We suspect the unique eyes of Paraphronima are acting to maximize light capture (and therefore, vision) in the mesopelagic habitat. The mesopelagic habitat could be considered an extreme habitat. In the deep water column, away from surface, shore, or ocean bottom, there are no physical objects to hide amongst, except other animals. Light is dim and blue, extinguished to pitch black after 1000 meters. Bioluminescence flashes and search lights become the major sources of illumination. Animals here are challenged to see, without being seen. 

The eyes of Paraphronima are large and nearly transparent, with the exception of the small, orange retinas. The ommatidia of the eyes are arranged in rows perpendicular to the body axis. A single row of ommatidia may function together to boost the light gathering ability of the eye, using a process called spatial summation. In most other animals using spatial summation, a circular group of ommatidia may pool the light signal, boosting light sensitivity at the cost of spatial resolution. In Paraphronima,summation may occur in a linear, not circular, fashion. Spatial summation in one axis would allow the eye to gather more light, while reducing the cost to spatial resolution in one axis.  We suspect that Paraphronima is mainly concerned with detecting linear appearing targets, like small siphonophores which could easily be targeted in a single axis…..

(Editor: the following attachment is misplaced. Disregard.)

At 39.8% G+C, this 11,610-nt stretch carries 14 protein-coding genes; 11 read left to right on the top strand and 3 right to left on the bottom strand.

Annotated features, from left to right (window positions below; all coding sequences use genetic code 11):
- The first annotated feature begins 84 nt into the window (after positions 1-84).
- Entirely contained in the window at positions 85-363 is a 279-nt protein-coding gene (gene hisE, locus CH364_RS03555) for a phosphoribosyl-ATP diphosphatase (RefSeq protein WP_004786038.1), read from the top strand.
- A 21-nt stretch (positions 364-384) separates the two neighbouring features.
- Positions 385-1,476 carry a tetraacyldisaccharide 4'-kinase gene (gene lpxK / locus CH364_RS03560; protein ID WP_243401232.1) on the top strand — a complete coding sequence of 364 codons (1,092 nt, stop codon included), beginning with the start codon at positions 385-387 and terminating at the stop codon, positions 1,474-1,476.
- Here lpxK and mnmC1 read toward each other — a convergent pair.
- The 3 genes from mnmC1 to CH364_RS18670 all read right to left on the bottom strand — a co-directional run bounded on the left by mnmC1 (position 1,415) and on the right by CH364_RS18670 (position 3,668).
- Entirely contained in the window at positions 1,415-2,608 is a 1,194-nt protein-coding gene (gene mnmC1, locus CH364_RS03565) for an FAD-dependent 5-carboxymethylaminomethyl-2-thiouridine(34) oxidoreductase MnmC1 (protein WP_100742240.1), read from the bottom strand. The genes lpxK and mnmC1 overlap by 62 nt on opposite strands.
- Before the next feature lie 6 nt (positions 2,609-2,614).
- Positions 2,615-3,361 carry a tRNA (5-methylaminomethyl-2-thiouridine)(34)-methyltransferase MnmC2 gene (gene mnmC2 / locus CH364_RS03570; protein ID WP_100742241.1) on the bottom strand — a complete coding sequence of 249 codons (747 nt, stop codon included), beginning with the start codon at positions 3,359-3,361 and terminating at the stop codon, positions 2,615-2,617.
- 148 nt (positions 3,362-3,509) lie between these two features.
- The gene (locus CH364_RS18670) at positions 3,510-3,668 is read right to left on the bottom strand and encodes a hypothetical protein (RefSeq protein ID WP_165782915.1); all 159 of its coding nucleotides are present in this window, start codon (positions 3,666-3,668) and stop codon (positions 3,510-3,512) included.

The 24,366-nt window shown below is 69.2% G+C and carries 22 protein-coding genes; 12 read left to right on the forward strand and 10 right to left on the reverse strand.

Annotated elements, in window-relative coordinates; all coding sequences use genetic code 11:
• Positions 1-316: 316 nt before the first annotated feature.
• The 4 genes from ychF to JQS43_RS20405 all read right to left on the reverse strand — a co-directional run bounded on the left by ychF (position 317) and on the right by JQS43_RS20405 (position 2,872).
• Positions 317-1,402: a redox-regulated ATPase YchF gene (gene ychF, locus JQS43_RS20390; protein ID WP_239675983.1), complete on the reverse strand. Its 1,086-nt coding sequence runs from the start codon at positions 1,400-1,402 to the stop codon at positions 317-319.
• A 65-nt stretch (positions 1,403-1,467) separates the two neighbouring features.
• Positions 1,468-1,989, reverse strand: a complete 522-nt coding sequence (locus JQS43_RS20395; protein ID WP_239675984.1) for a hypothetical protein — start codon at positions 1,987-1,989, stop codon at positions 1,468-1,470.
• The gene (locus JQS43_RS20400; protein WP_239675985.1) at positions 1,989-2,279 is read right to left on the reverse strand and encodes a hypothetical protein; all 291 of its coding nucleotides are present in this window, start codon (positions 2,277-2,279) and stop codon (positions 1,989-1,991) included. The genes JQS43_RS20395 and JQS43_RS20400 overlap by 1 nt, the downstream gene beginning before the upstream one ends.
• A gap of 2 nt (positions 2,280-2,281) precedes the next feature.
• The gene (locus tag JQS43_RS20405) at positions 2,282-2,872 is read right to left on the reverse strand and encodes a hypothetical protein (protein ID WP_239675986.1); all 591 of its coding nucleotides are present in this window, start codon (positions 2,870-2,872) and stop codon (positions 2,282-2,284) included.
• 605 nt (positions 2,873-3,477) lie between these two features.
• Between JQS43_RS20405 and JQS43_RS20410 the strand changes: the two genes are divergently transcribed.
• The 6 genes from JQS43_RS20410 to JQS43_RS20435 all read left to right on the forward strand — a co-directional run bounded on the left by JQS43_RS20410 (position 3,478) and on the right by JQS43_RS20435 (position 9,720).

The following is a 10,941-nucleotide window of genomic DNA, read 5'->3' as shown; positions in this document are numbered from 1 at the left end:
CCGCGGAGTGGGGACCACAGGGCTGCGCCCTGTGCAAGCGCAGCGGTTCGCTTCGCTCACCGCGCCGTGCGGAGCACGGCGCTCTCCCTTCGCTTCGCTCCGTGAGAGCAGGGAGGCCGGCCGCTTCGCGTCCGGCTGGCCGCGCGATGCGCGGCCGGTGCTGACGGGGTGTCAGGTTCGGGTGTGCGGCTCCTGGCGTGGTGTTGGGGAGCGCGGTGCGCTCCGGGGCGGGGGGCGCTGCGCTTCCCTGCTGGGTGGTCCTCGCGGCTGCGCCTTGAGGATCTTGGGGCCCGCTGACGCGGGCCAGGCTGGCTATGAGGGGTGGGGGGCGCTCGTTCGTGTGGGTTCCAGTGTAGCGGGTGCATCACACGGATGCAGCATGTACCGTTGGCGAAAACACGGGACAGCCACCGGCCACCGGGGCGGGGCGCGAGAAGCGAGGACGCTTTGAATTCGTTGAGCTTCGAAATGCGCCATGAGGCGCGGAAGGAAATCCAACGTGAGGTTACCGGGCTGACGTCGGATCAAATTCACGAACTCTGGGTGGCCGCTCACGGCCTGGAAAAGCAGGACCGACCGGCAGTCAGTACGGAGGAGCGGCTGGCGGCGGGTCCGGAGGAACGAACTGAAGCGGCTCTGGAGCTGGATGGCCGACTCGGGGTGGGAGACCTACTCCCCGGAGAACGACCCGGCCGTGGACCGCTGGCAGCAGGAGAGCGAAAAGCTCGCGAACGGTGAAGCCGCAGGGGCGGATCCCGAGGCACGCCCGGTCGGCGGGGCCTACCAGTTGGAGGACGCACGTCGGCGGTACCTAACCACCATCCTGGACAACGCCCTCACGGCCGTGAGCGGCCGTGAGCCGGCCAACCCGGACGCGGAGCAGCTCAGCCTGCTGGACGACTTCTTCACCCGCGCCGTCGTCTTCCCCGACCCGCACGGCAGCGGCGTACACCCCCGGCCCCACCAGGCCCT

A small Japanese puffer fish is the creator of one of the most spectacular animal-made structures. To impress the female puffer fish, the male labors 24 hours a day for a week to create a pattern in the sand. If the female finds his work satisfactory, she allows him to fertilize her eggs. She then lays them in the middle of the circle, leaving the male to guard the eggs alone.

Life Story (2014)


Mimic Octopus